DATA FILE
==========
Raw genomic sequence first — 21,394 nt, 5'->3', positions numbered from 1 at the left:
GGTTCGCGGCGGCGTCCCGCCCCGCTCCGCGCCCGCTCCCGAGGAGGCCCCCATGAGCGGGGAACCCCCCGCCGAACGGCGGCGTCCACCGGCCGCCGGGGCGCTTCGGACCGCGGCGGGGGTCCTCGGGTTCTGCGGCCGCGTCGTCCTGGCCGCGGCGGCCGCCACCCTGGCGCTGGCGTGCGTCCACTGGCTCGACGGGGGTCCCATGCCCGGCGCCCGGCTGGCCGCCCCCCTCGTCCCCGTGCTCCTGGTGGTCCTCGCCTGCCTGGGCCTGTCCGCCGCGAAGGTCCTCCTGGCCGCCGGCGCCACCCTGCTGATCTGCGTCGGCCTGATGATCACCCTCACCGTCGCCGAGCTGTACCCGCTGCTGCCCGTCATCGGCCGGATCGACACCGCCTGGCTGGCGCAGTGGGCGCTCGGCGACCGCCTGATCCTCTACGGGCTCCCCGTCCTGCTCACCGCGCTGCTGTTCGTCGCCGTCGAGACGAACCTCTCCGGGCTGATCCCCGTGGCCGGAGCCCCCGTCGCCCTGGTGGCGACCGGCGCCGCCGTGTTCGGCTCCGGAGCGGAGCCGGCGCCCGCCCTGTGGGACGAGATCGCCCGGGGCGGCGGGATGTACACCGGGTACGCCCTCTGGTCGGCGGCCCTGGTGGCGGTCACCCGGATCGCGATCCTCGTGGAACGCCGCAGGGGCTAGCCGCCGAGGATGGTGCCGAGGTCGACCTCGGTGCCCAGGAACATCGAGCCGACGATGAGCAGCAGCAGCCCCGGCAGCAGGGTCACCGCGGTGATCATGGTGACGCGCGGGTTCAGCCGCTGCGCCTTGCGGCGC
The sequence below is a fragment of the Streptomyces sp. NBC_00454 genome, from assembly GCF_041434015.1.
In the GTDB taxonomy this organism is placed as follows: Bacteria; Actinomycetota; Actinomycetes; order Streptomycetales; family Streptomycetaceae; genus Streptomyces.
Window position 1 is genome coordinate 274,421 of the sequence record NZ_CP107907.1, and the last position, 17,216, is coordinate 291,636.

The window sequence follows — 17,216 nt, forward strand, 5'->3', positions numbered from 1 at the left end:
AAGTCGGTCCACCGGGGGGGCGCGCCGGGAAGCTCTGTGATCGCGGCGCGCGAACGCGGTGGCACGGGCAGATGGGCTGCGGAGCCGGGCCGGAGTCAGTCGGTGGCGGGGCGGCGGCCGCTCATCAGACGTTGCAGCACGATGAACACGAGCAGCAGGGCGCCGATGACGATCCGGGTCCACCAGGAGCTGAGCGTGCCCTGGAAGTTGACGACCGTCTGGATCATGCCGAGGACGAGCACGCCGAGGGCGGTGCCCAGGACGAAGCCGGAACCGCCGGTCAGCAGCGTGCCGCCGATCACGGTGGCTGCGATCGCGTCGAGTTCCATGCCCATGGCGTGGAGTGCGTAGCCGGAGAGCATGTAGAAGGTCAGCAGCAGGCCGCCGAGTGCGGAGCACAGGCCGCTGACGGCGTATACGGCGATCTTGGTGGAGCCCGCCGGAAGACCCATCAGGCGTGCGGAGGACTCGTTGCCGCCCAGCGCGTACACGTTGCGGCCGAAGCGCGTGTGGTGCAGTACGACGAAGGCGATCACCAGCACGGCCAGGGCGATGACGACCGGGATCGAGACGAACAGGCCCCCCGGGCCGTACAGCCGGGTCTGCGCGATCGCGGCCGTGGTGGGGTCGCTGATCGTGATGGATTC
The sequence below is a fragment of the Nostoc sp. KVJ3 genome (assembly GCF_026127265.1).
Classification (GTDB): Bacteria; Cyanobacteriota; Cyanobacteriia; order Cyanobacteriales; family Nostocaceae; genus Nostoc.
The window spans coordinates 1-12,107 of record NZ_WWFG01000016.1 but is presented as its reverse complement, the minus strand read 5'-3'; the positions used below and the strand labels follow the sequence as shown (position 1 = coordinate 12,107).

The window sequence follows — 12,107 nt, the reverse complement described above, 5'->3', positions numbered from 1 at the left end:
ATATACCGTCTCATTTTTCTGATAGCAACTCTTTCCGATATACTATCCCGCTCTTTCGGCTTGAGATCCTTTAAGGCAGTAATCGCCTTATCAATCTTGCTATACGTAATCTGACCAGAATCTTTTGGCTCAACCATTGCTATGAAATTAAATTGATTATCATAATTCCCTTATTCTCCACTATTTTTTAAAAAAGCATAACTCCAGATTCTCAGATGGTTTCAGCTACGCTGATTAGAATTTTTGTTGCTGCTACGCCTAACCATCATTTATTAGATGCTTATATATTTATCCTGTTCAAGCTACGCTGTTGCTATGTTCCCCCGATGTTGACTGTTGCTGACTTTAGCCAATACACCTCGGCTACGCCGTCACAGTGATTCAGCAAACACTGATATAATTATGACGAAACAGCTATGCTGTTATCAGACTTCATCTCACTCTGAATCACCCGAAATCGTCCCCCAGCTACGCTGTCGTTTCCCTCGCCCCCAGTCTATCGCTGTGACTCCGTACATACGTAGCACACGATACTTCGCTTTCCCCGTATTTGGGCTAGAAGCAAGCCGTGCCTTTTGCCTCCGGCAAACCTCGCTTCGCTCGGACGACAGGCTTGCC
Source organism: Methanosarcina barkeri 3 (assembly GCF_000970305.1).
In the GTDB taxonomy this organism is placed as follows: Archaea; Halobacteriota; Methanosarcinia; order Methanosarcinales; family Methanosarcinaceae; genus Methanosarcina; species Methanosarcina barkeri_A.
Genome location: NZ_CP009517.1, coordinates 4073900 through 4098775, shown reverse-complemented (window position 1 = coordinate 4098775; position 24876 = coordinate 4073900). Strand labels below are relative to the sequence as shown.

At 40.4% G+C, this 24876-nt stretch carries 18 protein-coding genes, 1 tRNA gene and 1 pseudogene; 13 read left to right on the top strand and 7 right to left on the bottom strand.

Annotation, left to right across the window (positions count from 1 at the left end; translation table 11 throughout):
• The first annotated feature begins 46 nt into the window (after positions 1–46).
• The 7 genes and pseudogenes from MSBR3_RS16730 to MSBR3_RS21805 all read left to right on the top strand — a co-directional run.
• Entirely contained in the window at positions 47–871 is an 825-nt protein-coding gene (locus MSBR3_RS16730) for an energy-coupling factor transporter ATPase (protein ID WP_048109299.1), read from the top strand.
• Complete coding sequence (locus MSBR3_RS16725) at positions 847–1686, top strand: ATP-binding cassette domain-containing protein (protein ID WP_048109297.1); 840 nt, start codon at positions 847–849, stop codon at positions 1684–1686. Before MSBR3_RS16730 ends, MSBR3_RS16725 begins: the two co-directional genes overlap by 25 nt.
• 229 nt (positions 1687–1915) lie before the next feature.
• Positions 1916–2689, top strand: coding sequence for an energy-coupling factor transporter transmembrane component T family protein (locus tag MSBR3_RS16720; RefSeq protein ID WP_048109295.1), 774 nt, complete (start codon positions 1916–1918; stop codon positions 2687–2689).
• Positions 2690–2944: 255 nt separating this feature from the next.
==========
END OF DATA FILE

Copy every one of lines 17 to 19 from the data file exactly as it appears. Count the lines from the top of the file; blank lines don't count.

Annotation, left to right across the window (positions count from 1 at the left end; translation table 11 throughout):
• The first annotated feature begins 46 nt into the window (after positions 1–46).
• The 7 genes and pseudogenes from MSBR3_RS16730 to MSBR3_RS21805 all read left to right on the top strand — a co-directional run.